Opposition Day — Rail and Bus Fares — 11 Jan 2012 at 16:19

The majority of MPs voted to allow rail fares to be increased my more than the amount of the Government's cap on increases. At the time of the vote the Government's cap applied to the average rail fare so enabled some fares to rise in excess of the cap if they were balanced by decreases elsewhere.

The text of the rejected motion was:

  • That this House
  • believes that the scale of increases to rail and bus fares and the high cost of fuel are significantly increasing the transport sector’s contribution to the cost of living crisis facing households up and down the UK;
  • notes that, despite the Chancellor’s announcement in his Autumn Statement that rail fares would rise this month by 1 per cent. above inflation, many commuters have found their tickets have gone up by as much as 11 per cent.;
  • recognises that this is a direct result of the decision to give back to train companies the right to add a further increase of up to 5 per cent., resulting in the cost of getting to work rising to more than the cost of monthly mortgage or rent payments for many families;
  • notes with concern the National Audit Office’s warning to the Department for Transport that higher rail fares are likely to lead to higher profits for train operating companies;
  • deplores the Government’s decision to levy even higher increases of 3 per cent. above inflation for 2013 and 2014; and
  • calls on the Government to end the right of train companies to increase regulated tickets by more than the cap set by Ministers, so as to prevent fare increases of up to 13 per cent. that could otherwise hit passengers in each of the next two years.

Debate in Parliament | Source |

Public Whip is run as a free not-for-profit free service. If you'd like to support us, please consider switching your electricity and/or gas to Bulb Energy who provide 100% renewable electricity and tend to be 20% cheaper than the 'Big Six'. They'll also pay any exit fees (up to £120) from your old supplier AND give you (and us) a £50 credit for joining up via our Bulb Referral Link.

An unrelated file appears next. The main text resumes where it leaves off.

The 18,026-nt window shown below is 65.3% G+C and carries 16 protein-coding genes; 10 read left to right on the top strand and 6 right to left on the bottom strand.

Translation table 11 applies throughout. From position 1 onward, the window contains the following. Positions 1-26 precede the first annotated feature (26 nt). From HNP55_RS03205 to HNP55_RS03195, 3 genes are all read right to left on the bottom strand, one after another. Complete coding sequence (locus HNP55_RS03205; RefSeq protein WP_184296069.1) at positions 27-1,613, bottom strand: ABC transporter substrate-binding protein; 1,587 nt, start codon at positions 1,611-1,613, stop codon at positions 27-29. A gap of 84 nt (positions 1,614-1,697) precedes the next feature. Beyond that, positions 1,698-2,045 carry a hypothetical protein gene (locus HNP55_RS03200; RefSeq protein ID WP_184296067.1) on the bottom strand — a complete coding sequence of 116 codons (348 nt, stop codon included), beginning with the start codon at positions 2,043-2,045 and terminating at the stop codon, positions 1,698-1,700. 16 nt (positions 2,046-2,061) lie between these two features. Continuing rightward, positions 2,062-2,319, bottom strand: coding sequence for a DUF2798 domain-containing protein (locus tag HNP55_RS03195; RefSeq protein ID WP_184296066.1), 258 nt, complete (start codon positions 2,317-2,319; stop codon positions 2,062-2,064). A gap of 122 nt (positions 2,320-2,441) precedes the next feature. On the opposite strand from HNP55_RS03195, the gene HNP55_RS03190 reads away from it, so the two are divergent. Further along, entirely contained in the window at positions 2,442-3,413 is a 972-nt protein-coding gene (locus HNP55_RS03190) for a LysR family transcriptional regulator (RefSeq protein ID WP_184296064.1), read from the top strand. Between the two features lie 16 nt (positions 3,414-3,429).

Party Summary

Votes by party, red entries are votes against the majority for that party.

What is Tell? '+1 tell' means that in addition one member of that party was a teller for that division lobby.

What are Boths? An MP can vote both aye and no in the same division. The boths page explains this.

What is Turnout? This is measured against the total membership of the party at the time of the vote.

PartyMajority (No)Minority (Aye)BothTurnout
Alliance0 10100.0%
Con273 (+1 tell) 0089.5%
DUP0 5062.5%
Green0 10100.0%
Lab0 234 (+2 tell)091.5%
LDem46 (+1 tell) 0082.5%
PC0 30100.0%
SDLP0 2066.7%
SNP0 5083.3%
Total:319 251089.3%

Rebel Voters - sorted by party

MPs for which their vote in this division differed from the majority vote of their party. You can see all votes in this division, or every eligible MP who could have voted in this division

Sort by: Name | Constituency | Party | Vote

no rebellions

About the Project

The Public Whip is a not-for-profit, open source website created in 2003 by Francis Irving and Julian Todd and now run by Bairwell Ltd.

PublicWhip v2 codebase is currently under development - you can join the Slack group to find out more or email [email protected]

The Whip on the Web

Help keep PublicWhip alive